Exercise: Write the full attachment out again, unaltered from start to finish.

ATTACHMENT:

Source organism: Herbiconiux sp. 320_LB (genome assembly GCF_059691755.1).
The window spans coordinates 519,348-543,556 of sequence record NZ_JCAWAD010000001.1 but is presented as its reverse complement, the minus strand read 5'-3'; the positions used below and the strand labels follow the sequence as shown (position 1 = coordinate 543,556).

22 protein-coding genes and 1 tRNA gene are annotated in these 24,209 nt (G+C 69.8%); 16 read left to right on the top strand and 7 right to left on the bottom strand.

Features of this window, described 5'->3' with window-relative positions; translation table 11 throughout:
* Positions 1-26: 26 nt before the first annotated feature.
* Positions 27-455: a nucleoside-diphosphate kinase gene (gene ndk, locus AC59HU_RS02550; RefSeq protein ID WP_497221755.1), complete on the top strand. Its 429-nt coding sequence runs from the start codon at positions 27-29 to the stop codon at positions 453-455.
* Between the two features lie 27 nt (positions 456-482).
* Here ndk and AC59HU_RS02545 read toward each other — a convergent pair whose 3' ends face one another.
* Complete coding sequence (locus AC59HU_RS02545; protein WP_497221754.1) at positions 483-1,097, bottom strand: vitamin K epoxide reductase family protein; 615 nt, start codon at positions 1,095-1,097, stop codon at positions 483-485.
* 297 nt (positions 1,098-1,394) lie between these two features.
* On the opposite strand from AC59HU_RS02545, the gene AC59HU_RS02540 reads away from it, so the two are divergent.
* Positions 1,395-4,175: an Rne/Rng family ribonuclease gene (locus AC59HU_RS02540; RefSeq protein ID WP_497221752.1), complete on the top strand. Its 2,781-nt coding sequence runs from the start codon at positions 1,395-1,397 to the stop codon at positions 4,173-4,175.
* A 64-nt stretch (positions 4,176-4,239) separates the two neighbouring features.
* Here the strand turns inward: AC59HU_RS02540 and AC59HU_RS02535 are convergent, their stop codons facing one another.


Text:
Source organism: Herbiconiux sp. 320_LB (genome assembly GCF_059691755.1).
The window spans coordinates 519,348-543,556 of sequence record NZ_JCAWAD010000001.1 but is presented as its reverse complement, the minus strand read 5'-3'; the positions used below and the strand labels follow the sequence as shown (position 1 = coordinate 543,556).

22 protein-coding genes and 1 tRNA gene are annotated in these 24,209 nt (G+C 69.8%); 16 read left to right on the top strand and 7 right to left on the bottom strand.

Features of this window, described 5'->3' with window-relative positions; translation table 11 throughout:
* Positions 1-26: 26 nt before the first annotated feature.
* Positions 27-455: a nucleoside-diphosphate kinase gene (gene ndk, locus AC59HU_RS02550; RefSeq protein ID WP_497221755.1), complete on the top strand. Its 429-nt coding sequence runs from the start codon at positions 27-29 to the stop codon at positions 453-455.
* Between the two features lie 27 nt (positions 456-482).
* Here ndk and AC59HU_RS02545 read toward each other — a convergent pair whose 3' ends face one another.
* Complete coding sequence (locus AC59HU_RS02545; protein WP_497221754.1) at positions 483-1,097, bottom strand: vitamin K epoxide reductase family protein; 615 nt, start codon at positions 1,095-1,097, stop codon at positions 483-485.
* 297 nt (positions 1,098-1,394) lie between these two features.
* On the opposite strand from AC59HU_RS02545, the gene AC59HU_RS02540 reads away from it, so the two are divergent.
* Positions 1,395-4,175: an Rne/Rng family ribonuclease gene (locus AC59HU_RS02540; RefSeq protein ID WP_497221752.1), complete on the top strand. Its 2,781-nt coding sequence runs from the start codon at positions 1,395-1,397 to the stop codon at positions 4,173-4,175.
* A 64-nt stretch (positions 4,176-4,239) separates the two neighbouring features.
* Here the strand turns inward: AC59HU_RS02540 and AC59HU_RS02535 are convergent, their stop codons facing one another.